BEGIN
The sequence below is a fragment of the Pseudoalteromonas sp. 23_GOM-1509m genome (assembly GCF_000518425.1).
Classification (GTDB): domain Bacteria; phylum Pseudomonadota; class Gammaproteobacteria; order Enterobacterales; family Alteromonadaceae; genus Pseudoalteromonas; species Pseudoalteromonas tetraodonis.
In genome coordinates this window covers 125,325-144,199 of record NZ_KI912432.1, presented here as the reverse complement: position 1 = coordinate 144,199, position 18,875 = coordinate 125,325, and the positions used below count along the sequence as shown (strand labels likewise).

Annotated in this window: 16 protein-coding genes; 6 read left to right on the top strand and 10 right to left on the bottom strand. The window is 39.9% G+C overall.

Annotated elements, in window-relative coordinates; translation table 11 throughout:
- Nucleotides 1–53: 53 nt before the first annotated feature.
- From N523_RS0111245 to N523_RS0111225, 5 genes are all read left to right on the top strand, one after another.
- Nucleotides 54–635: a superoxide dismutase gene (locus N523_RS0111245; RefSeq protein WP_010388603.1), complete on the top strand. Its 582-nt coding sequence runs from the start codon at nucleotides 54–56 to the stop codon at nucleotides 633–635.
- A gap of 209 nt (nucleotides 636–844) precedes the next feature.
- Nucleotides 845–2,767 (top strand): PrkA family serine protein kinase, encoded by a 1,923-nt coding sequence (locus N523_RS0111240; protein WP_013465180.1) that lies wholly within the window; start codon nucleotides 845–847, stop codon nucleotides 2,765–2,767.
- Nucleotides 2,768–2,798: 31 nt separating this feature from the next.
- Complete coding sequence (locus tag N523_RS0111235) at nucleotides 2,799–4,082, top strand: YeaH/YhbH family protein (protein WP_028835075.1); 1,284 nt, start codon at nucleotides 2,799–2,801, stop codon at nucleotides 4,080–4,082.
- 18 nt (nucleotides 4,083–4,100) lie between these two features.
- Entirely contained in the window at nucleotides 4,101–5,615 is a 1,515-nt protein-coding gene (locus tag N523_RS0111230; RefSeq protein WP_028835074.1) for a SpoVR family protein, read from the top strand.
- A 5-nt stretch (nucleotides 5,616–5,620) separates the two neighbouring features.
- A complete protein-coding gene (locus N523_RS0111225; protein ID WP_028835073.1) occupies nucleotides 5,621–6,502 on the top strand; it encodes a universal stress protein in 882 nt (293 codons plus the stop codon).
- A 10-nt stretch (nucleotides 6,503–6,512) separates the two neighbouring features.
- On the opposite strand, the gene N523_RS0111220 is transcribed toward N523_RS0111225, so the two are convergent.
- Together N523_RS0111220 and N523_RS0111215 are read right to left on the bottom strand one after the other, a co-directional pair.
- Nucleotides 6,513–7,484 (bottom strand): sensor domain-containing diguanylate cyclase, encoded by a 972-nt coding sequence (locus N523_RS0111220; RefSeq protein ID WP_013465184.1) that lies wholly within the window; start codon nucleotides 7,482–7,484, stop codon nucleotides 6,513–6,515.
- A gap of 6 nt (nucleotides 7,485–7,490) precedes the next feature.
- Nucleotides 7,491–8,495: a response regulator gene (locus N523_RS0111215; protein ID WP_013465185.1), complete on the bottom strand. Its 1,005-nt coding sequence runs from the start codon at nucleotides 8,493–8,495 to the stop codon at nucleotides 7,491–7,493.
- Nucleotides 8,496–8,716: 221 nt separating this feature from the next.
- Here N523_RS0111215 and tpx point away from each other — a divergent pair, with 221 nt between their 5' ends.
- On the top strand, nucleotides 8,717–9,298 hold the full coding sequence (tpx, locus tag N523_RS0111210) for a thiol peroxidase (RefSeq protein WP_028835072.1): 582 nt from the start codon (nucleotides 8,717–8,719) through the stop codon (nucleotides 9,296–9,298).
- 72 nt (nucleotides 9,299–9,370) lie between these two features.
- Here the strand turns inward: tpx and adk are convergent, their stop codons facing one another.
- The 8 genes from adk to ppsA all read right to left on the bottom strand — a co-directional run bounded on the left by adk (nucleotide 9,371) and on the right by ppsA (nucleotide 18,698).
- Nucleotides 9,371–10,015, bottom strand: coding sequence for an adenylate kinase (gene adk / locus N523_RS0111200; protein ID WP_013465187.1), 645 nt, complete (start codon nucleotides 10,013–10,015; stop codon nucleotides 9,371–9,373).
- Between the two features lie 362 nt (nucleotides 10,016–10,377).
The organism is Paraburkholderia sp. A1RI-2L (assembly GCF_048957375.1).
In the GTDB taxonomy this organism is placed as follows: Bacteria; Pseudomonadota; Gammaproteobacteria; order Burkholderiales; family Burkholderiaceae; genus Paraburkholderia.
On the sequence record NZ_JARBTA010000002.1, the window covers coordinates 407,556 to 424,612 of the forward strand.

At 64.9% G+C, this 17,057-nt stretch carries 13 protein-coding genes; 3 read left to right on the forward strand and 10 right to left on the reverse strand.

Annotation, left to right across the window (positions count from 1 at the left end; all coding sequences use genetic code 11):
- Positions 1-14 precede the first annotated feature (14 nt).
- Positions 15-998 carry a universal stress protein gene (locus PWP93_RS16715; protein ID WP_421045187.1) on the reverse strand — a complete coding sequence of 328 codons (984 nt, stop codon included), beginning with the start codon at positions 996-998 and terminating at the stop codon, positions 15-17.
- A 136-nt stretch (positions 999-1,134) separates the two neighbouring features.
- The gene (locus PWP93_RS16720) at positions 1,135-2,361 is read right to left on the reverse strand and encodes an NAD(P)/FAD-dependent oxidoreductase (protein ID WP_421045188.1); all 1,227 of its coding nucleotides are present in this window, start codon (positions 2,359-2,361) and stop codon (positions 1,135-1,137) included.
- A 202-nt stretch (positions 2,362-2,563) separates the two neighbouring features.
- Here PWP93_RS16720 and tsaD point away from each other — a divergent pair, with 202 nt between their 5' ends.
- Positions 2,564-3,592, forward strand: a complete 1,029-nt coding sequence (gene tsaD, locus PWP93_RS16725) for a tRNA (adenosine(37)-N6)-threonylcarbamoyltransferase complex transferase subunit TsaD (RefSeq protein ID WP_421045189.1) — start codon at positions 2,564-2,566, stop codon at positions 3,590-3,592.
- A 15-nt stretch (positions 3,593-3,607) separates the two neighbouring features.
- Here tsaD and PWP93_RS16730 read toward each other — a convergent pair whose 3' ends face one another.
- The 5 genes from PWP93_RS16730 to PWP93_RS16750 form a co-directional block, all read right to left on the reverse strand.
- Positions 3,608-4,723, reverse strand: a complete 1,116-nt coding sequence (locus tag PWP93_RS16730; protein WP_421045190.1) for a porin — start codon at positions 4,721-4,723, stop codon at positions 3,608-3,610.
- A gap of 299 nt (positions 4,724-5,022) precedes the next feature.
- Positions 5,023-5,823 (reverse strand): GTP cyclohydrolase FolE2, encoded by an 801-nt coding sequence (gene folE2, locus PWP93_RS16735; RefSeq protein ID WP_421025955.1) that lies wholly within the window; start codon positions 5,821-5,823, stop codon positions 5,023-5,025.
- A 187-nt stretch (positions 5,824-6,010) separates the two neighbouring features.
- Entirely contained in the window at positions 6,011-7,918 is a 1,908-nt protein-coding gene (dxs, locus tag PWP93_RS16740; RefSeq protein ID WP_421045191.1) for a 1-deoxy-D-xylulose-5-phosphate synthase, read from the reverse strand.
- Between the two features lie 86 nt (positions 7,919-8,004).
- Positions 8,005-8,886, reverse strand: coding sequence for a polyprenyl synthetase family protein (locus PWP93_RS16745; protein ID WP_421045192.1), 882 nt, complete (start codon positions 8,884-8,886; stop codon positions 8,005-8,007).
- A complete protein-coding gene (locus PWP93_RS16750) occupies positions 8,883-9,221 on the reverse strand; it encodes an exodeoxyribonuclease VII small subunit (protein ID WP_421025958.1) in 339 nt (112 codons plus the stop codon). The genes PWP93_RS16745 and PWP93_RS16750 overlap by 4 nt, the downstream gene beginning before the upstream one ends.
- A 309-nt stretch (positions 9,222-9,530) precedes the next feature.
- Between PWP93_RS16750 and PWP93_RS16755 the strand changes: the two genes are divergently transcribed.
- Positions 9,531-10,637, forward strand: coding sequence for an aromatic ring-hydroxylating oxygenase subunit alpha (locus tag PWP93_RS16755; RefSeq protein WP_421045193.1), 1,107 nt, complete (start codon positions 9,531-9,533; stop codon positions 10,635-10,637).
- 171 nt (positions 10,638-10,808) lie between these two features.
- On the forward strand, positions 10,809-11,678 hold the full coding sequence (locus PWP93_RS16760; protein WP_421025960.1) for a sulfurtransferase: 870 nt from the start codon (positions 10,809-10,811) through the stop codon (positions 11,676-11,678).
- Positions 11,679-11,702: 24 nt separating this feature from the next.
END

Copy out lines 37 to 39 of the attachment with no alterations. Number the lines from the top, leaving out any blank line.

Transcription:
- Positions 15-998 carry a universal stress protein gene (locus PWP93_RS16715; protein ID WP_421045187.1) on the reverse strand — a complete coding sequence of 328 codons (984 nt, stop codon included), beginning with the start codon at positions 996-998 and terminating at the stop codon, positions 15-17.
- A 136-nt stretch (positions 999-1,134) separates the two neighbouring features.
- The gene (locus PWP93_RS16720) at positions 1,135-2,361 is read right to left on the reverse strand and encodes an NAD(P)/FAD-dependent oxidoreductase (protein ID WP_421045188.1); all 1,227 of its coding nucleotides are present in this window, start codon (positions 2,359-2,361) and stop codon (positions 1,135-1,137) included.